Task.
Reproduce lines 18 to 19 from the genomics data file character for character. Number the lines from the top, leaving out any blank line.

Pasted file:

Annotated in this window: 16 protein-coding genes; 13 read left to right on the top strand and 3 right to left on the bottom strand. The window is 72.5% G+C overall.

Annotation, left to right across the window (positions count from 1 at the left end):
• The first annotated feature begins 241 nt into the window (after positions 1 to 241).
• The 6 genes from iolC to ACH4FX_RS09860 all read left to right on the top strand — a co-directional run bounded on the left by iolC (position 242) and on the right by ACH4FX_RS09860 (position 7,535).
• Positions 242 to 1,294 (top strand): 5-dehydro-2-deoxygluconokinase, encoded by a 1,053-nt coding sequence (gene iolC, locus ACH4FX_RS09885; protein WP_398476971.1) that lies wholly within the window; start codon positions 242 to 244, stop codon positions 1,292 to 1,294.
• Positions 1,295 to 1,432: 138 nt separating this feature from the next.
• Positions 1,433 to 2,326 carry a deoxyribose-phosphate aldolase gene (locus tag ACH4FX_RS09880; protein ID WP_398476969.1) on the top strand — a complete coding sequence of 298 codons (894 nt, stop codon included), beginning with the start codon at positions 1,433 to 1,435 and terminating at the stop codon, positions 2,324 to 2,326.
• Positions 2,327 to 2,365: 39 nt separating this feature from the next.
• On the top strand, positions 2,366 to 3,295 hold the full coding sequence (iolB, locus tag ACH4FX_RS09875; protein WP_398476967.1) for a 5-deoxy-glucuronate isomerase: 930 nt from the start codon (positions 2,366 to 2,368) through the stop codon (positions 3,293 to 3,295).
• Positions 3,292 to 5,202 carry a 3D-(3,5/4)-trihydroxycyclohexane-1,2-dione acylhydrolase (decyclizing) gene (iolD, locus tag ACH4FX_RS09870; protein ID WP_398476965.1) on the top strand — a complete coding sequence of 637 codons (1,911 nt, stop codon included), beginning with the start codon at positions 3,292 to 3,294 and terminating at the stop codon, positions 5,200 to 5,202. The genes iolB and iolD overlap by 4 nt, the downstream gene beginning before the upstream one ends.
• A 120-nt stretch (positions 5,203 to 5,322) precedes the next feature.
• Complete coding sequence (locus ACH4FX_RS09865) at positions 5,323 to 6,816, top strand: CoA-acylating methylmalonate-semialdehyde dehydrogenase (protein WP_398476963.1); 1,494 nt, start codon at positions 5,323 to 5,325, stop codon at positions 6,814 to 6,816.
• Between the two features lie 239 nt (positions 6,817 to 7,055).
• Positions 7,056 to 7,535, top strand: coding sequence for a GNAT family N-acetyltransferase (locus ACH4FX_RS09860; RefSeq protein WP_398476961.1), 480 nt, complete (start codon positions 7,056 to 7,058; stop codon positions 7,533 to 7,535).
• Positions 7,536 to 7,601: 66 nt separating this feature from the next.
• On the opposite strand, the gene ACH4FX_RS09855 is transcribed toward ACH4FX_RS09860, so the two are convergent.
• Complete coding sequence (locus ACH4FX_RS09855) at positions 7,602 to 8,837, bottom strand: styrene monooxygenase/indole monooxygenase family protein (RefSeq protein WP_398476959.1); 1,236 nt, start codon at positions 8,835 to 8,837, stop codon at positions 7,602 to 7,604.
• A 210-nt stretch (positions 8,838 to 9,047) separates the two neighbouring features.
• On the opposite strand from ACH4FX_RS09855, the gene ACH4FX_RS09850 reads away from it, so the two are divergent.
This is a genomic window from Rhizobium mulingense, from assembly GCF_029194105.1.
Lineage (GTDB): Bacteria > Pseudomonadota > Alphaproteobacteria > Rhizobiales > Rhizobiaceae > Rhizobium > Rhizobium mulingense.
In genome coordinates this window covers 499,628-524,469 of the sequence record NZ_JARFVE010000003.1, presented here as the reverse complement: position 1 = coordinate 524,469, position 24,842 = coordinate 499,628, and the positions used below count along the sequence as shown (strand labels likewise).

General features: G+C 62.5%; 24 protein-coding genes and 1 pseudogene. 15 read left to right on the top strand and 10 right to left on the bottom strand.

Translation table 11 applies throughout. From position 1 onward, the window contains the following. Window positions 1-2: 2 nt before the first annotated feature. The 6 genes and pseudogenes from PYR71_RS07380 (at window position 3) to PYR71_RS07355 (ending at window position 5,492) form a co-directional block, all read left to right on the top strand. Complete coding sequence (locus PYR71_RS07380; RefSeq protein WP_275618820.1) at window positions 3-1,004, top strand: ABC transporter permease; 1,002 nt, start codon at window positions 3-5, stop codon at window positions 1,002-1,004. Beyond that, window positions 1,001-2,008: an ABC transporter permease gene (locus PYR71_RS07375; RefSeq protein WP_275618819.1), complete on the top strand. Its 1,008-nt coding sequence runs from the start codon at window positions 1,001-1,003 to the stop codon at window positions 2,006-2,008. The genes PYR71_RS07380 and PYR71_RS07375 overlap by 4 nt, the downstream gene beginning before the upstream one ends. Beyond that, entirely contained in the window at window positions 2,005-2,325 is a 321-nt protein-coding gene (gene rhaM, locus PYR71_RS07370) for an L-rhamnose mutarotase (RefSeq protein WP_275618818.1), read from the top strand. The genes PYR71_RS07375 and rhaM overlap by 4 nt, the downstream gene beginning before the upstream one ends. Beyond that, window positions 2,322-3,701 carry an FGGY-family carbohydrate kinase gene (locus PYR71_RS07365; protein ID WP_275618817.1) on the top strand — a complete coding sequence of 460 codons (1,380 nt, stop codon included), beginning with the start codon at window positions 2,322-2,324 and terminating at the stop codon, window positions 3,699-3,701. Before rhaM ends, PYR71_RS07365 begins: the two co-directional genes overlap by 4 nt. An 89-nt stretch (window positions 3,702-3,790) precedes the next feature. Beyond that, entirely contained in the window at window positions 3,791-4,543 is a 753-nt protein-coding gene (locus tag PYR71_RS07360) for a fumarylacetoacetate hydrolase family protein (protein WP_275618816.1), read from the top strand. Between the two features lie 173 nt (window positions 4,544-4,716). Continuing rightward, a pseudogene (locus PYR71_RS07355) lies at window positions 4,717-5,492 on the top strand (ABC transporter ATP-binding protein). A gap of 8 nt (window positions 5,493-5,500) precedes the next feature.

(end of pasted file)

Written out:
• A 210-nt stretch (positions 8,838 to 9,047) separates the two neighbouring features.
• On the opposite strand from ACH4FX_RS09855, the gene ACH4FX_RS09850 reads away from it, so the two are divergent.